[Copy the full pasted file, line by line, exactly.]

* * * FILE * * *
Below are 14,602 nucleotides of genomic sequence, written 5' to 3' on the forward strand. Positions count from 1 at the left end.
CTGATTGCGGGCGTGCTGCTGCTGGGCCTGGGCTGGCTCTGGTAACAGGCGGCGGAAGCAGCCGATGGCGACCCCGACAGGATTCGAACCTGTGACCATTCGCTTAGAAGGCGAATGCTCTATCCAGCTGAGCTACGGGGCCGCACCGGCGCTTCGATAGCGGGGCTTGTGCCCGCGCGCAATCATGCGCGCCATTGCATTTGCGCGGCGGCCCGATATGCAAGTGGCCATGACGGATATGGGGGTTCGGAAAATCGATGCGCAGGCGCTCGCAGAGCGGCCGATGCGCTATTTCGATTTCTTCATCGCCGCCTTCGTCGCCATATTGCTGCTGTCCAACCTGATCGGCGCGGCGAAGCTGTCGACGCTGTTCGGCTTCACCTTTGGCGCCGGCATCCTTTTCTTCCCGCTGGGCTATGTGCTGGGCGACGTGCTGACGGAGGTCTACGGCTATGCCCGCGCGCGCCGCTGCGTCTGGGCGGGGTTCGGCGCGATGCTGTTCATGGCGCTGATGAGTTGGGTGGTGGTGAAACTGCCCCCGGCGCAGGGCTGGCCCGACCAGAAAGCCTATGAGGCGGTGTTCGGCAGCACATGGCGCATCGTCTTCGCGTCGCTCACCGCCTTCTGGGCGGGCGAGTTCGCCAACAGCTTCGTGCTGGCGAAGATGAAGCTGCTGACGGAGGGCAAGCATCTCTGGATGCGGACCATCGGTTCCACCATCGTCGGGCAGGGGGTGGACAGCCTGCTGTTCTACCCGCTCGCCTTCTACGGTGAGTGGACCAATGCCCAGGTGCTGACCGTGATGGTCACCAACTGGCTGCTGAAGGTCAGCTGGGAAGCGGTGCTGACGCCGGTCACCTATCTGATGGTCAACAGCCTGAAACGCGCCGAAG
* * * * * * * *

Below are 14,602 nucleotides of genomic sequence, written 5' to 3' on the forward strand. Positions count from 1 at the left end.
CTGATTGCGGGCGTGCTGCTGCTGGGCCTGGGCTGGCTCTGGTAACAGGCGGCGGAAGCAGCCGATGGCGACCCCGACAGGATTCGAACCTGTGACCATTCGCTTAGAAGGCGAATGCTCTATCCAGCTGAGCTACGGGGCCGCACCGGCGCTTCGATAGCGGGGCTTGTGCCCGCGCGCAATCATGCGCGCCATTGCATTTGCGCGGCGGCCCGATATGCAAGTGGCCATGACGGATATGGGGGTTCGGAAAATCGATGCGCAGGCGCTCGCAGAGCGGCCGATGCGCTATTTCGATTTCTTCATCGCCGCCTTCGTCGCCATATTGCTGCTGTCCAACCTGATCGGCGCGGCGAAGCTGTCGACGCTGTTCGGCTTCACCTTTGGCGCCGGCATCCTTTTCTTCCCGCTGGGCTATGTGCTGGGCGACGTGCTGACGGAGGTCTACGGCTATGCCCGCGCGCGCCGCTGCGTCTGGGCGGGGTTCGGCGCGATGCTGTTCATGGCGCTGATGAGTTGGGTGGTGGTGAAACTGCCCCCGGCGCAGGGCTGGCCCGACCAGAAAGCCTATGAGGCGGTGTTCGGCAGCACATGGCGCATCGTCTTCGCGTCGCTCACCGCCTTCTGGGCGGGCGAGTTCGCCAACAGCTTCGTGCTGGCGAAGATGAAGCTGCTGACGGAGGGCAAGCATCTCTGGATGCGGACCATCGGTTCCACCATCGTCGGGCAGGGGGTGGACAGCCTGCTGTTCTACCCGCTCGCCTTCTACGGTGAGTGGACCAATGCCCAGGTGCTGACCGTGATGGTCACCAACTGGCTGCTGAAGGTCAGCTGGGAAGCGGTGCTGACGCCGGTCACCTATCTGATGGTCAACAGCCTGAAACGCGCCGAAG